Reduce errors and complexity
With Blockchain insurance companies can convert multiple policies into “smart contracts” giving a single, consolidated view of policy data and documentation in real time. The solution allows visibility into coverage and premium payments, delivering automated notifications to network participants following payment event
Fraud detection & risk prevention
By moving insurance claims onto an immutable ledger, blockchain technology can help eliminate common sources of fraud in the insurance industry.
With the help blockchain technology, the health insurance ecosystem will increase, medical records can be cryptographically protected and shared between health providers.
With the implication, blockchain can simplify the flow of information and payments between insurers and reinsurers.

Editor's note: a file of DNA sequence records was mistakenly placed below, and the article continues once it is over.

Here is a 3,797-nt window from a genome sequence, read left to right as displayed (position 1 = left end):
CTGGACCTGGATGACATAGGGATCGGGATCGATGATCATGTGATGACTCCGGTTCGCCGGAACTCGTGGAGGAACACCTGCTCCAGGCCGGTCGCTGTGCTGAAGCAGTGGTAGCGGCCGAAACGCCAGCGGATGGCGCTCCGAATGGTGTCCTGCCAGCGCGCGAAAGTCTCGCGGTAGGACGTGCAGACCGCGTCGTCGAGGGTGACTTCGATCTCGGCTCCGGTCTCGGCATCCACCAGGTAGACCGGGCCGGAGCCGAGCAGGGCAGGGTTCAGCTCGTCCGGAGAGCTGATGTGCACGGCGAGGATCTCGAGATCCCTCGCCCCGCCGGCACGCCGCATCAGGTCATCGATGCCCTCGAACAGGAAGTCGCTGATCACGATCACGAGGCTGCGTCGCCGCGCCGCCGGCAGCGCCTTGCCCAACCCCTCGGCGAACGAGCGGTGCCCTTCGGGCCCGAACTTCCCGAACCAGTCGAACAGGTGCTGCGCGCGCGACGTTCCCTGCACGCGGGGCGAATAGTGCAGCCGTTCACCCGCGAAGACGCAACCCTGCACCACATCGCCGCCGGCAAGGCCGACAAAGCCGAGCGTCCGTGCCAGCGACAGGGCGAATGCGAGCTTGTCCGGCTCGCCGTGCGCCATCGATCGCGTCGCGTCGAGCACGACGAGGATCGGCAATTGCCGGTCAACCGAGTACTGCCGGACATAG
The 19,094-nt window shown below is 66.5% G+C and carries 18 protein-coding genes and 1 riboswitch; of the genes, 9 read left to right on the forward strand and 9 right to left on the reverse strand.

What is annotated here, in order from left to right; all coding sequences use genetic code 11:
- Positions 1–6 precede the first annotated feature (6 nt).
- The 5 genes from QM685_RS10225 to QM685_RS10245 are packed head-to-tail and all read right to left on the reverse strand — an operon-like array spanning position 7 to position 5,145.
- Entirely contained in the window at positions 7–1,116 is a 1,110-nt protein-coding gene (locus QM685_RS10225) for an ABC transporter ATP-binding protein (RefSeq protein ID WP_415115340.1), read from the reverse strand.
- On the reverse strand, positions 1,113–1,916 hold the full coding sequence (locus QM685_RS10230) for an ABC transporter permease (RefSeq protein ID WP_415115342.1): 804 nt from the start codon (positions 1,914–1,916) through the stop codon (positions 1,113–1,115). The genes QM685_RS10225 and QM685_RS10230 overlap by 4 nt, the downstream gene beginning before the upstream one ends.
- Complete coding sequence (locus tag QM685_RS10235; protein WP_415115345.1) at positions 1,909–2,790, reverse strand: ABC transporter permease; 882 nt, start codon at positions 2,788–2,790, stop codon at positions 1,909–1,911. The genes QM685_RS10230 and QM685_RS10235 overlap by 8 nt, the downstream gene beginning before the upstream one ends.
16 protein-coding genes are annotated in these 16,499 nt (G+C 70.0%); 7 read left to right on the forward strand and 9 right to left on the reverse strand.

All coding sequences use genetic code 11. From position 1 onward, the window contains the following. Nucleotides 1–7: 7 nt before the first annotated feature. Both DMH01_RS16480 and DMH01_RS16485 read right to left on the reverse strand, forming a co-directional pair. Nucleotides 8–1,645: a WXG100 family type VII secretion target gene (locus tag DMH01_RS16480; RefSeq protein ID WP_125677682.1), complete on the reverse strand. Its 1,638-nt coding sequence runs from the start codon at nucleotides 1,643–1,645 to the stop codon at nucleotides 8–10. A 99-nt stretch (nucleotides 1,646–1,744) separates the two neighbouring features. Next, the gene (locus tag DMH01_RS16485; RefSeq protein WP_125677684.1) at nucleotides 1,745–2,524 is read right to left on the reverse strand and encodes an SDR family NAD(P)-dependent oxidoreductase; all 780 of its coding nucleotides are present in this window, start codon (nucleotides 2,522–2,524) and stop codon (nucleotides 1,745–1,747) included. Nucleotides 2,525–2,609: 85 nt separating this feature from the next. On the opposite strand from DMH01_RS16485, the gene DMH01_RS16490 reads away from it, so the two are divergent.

Some of the insurance companies who have already started using Blockchain in KYC and on-boarding
A report from EY, “Blockchain in insurance: applications and pursuing a path to adoption,” states, “the insurance industry must make investments now to be in a position to take advantage of efficiencies and opportunities blockchain technology can deliver long term.”
The insurance industry will still have a hurdle to overcome. However, blockchain’s potential to provide complete transparency, accountability and security will help insurers save time and money. Also, blockchain in KYC and on-boarding will enhance customer satisfaction. Moreover, it will help to establish a good level of trust between the insurer and the insured and will build stronger and more powerful relationships as well.